13. These regulations apply to all intellectual property rights relating to subject-matter invented, devised, made, or created on or after [Date on which Grace takes effect] save to the extent that a University staff member has, before that date, entered into an explicit arrangement to the contrary with the University or the University has previously entered into an agreement with a third party relating to those rights. Intellectual property rights in subject-matter invented, devised, made, or created before that date shall be governed by the previous agreements, rules, policies, and notifications of the University which affect them. In all other respects the present regulations shall replace and supersede the General Board Notice on commercial exploitation of inventions funded by Research Councils, dated 26 February 19872 and Grace 6 of 21 March 2001.
14. In these regulations, references to acts to be done by or in relation to the University in the exercise of any right or power, or in fulfilment of any duty or responsibility, are to acts done by or on behalf of the University Council or by a duly designated officer and to directions given by the Council.
15. If University staff decide that the results of their research should be the subject of commercial exploitation, and that the rights to those results are reasonably capable of including rights to which the University is initially entitled by virtue of Regulation 4, they must notify the University, through the Technology Transfer Office, and the relevant Head of Department or Chairman of Faculty Board and provide the University with full disclosure of the relevant results in order that the steps referred to in Regulations 16-21 may take place.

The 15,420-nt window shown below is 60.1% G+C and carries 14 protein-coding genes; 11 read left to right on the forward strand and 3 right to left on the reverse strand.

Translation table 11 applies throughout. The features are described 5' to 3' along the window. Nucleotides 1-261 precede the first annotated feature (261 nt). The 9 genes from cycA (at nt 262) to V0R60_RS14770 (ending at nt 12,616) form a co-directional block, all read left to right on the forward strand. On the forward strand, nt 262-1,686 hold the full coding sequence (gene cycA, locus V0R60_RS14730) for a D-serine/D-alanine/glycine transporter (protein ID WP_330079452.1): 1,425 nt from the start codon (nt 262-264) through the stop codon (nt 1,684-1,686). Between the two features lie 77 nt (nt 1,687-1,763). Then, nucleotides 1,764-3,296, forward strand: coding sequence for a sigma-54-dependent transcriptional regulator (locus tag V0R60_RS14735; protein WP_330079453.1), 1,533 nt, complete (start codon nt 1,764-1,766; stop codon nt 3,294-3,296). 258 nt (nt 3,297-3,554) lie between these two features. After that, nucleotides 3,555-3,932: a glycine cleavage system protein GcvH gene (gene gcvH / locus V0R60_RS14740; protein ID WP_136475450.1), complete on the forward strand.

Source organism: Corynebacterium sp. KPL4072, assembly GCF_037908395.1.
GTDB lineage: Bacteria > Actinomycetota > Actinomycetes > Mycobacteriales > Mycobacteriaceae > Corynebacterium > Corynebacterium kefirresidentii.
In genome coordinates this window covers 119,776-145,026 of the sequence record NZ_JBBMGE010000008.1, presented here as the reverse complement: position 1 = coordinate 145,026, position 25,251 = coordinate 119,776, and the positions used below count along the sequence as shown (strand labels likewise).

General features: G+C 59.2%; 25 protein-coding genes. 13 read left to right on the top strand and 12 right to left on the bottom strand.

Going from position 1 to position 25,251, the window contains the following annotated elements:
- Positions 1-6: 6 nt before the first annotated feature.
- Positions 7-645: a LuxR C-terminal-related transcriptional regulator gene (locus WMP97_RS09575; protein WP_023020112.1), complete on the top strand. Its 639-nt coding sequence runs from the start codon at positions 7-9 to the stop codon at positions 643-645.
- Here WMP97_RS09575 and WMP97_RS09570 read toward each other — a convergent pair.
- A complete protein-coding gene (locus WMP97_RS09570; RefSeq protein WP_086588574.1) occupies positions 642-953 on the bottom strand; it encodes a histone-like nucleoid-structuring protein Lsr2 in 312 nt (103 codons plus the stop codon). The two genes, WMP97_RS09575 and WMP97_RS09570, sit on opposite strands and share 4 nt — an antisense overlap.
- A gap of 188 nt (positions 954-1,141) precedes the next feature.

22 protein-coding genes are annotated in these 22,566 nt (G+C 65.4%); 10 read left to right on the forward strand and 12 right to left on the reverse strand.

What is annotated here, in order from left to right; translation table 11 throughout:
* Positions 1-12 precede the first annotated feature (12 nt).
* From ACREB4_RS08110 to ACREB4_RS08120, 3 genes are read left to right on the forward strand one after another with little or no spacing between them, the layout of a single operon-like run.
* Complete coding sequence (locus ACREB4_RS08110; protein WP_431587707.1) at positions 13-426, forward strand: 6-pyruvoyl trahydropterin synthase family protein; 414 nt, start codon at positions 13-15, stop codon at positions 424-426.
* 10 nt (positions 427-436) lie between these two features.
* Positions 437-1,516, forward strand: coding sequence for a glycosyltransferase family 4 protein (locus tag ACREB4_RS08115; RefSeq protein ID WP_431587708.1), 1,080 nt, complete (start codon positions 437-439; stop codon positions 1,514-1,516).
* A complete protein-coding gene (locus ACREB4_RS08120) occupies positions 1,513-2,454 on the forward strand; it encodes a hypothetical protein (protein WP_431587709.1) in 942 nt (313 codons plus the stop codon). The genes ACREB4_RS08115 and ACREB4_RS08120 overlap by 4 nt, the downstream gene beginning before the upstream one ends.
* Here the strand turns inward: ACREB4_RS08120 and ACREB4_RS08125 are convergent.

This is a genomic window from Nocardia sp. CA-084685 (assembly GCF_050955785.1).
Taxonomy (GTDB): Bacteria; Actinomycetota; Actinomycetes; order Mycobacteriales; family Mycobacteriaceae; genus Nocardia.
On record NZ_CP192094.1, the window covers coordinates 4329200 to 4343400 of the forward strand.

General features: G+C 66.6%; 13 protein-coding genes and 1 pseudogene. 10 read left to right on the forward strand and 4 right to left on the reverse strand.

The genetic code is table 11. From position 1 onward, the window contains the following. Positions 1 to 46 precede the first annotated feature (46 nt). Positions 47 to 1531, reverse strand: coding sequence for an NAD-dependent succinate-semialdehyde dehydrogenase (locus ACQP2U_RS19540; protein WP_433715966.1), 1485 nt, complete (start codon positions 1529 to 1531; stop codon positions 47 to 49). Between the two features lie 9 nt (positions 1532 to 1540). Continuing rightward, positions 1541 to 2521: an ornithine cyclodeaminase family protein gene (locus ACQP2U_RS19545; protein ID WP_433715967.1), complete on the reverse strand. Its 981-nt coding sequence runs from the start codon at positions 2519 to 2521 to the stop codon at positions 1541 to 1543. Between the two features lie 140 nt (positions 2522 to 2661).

16. If the University, with the agreement of the University staff member, decides that a patent or other form of intellectual property right requiring registration should be applied for in respect of one or more countries in the world, it may exercise its entitlement to do so in the University's name, or in the name of CUTS, in accordance with Regulation 4. In respect of any such application, the University staff member shall assist the University to take reasonable steps to determine who all the inventors, devisers, or creators of the subject-matter are and must include them in any application which requires them to be named.
17. The University shall decide, within six months of receiving notification of sufficiently detailed research results, whether it wishes to make the application referred to in Regulations 4 and 16. If it does, it must inform the University staff who have notified the results and it must make and prosecute the application with all reasonable diligence.